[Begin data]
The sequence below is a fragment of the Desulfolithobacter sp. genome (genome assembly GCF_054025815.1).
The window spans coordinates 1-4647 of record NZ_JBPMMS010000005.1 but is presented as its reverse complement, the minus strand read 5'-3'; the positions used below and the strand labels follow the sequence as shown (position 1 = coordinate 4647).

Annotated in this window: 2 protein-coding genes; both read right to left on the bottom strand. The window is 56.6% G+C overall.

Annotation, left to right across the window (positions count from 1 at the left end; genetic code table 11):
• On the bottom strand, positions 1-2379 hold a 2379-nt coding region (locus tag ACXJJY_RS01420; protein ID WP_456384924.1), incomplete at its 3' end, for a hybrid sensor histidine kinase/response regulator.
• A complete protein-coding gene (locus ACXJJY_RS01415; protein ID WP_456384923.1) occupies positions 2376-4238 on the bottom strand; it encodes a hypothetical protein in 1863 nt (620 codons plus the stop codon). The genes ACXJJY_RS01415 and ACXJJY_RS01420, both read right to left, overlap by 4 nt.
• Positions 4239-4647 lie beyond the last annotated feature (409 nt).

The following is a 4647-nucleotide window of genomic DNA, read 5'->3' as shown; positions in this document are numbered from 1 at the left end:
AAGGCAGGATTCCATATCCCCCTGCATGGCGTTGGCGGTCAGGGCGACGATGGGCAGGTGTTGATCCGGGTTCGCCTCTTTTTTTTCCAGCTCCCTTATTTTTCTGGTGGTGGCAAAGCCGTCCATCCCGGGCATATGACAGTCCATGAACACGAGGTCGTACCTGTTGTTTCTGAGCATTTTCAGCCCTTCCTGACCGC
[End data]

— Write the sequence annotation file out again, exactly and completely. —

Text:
The sequence below is a fragment of the Desulfolithobacter sp. genome (genome assembly GCF_054025815.1).
The window spans coordinates 1-4647 of record NZ_JBPMMS010000005.1 but is presented as its reverse complement, the minus strand read 5'-3'; the positions used below and the strand labels follow the sequence as shown (position 1 = coordinate 4647).

Annotated in this window: 2 protein-coding genes; both read right to left on the bottom strand. The window is 56.6% G+C overall.

Annotation, left to right across the window (positions count from 1 at the left end; genetic code table 11):
• On the bottom strand, positions 1-2379 hold a 2379-nt coding region (locus tag ACXJJY_RS01420; protein ID WP_456384924.1), incomplete at its 3' end, for a hybrid sensor histidine kinase/response regulator.
• A complete protein-coding gene (locus ACXJJY_RS01415; protein ID WP_456384923.1) occupies positions 2376-4238 on the bottom strand; it encodes a hypothetical protein in 1863 nt (620 codons plus the stop codon). The genes ACXJJY_RS01415 and ACXJJY_RS01420, both read right to left, overlap by 4 nt.
• Positions 4239-4647 lie beyond the last annotated feature (409 nt).

The following is a 4647-nucleotide window of genomic DNA, read 5'->3' as shown; positions in this document are numbered from 1 at the left end:
AAGGCAGGATTCCATATCCCCCTGCATGGCGTTGGCGGTCAGGGCGACGATGGGCAGGTGTTGATCCGGGTTCGCCTCTTTTTTTTCCAGCTCCCTTATTTTTCTGGTGGTGGCAAAGCCGTCCATCCCGGGCATATGACAGTCCATGAACACGAGGTCGTACCTGTTGTTTCTGAGCATTTTCAGCCCTTCCTGACCGC